Because spontaneous BOLD signal correlations remain evident in reduced states of consciousness, they are suspected to index a fundamental, or intrinsic, traitlike property of the functional organization of the brain.41 However, these resting-state functional connectivity measurements are also dynamic and can be modulated by moment-to-moment or gradual shifts in arousal and by cognitive or emotional states.83,85 This raises the question, do the findings of this study reflect a cause or a correlate of patients' symptomatic states? The significant correlation between our connectivity measure and patients' YBOCS scores seems to argue the latter. However, the correspondence of these functional networks to known anatomical connectivities and the fact that such connectivities develop according to distinct maturation rates that may be compromised in OCD86 suggest that both possibilities may be valid, or at least that this question remains open.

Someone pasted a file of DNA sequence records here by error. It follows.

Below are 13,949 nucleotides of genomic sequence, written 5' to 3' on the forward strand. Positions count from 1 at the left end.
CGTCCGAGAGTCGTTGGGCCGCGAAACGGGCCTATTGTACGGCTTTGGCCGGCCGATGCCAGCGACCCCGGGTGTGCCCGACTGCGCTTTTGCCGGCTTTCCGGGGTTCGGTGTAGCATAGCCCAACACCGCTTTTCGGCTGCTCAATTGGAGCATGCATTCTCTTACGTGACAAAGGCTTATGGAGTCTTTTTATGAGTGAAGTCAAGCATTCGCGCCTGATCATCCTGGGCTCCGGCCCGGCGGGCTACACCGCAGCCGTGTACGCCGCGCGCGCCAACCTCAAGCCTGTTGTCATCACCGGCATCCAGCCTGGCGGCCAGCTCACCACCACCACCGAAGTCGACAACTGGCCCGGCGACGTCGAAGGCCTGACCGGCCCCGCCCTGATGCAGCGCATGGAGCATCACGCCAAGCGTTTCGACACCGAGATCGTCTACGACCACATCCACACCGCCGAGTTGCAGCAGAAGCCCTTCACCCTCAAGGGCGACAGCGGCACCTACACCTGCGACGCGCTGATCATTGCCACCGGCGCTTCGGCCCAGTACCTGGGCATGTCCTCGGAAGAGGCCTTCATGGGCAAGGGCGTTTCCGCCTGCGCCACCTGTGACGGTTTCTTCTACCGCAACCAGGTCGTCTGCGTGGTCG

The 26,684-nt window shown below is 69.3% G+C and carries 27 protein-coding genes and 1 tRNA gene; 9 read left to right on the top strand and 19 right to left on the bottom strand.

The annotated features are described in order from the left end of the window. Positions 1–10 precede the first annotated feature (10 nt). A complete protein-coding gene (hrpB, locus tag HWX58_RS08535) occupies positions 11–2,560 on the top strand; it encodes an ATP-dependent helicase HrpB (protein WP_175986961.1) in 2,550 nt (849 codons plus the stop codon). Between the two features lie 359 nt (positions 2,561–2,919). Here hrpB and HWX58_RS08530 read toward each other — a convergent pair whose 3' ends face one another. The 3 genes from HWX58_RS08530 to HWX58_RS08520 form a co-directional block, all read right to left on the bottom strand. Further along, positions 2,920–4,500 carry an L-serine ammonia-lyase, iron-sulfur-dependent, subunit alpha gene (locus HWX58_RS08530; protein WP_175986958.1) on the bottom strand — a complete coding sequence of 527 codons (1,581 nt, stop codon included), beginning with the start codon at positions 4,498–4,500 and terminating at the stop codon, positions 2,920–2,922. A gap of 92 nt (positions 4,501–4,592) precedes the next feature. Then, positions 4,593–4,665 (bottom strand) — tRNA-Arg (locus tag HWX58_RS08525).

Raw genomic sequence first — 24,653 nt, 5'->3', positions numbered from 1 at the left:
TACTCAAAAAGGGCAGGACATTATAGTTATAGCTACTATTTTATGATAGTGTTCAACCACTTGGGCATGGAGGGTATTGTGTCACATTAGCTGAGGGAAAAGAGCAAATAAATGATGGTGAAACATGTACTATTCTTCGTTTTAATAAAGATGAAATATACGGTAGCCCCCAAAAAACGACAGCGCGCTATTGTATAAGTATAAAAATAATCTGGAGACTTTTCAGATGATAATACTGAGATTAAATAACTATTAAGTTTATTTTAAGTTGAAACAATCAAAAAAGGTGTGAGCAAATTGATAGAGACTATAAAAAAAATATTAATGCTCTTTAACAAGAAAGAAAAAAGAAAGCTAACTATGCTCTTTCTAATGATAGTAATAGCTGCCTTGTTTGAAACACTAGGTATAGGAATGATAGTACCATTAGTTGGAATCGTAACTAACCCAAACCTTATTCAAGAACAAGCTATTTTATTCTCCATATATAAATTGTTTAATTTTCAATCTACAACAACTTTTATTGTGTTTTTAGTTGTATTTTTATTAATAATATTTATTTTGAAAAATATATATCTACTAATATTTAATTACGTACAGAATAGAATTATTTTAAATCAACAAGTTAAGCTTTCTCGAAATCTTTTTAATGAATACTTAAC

We consider this study a useful starting point for future investigations of resting-state functional connectivity in OCD, in relation to both corticostriatal networks and other large-scale brain systems. In both cases, it will be important for such studies to address the multisymptomatic nature of OCD populations in specific detail, as performed in other larger-scale MRI studies.37,87 While our patients were characterized by more prominent aggressive/checking symptoms, consistent with prior studies,34 we were unable to perform the appropriate statistical tests (ie, because of sample size) to determine whether our results can be related preferentially to one or another major symptom dimension or generalized to all patients with this disorder. This is a caveat that should be addressed in future work. Additionally, the assessment of patients both taking and not taking medication will also be relevant in further studies of corticostriatal functional networks in OCD. Most patients in our study had completed 1 or more trials of selective serotonin reuptake inhibitor antidepressant treatment. Although based on previous work, chronic selective serotonin reuptake inhibitor treatment in OCD may be expected to normalize heightened resting-state activity in ventral corticostriatal regions12; its influence on specific functional connectivity measurements requires investigation.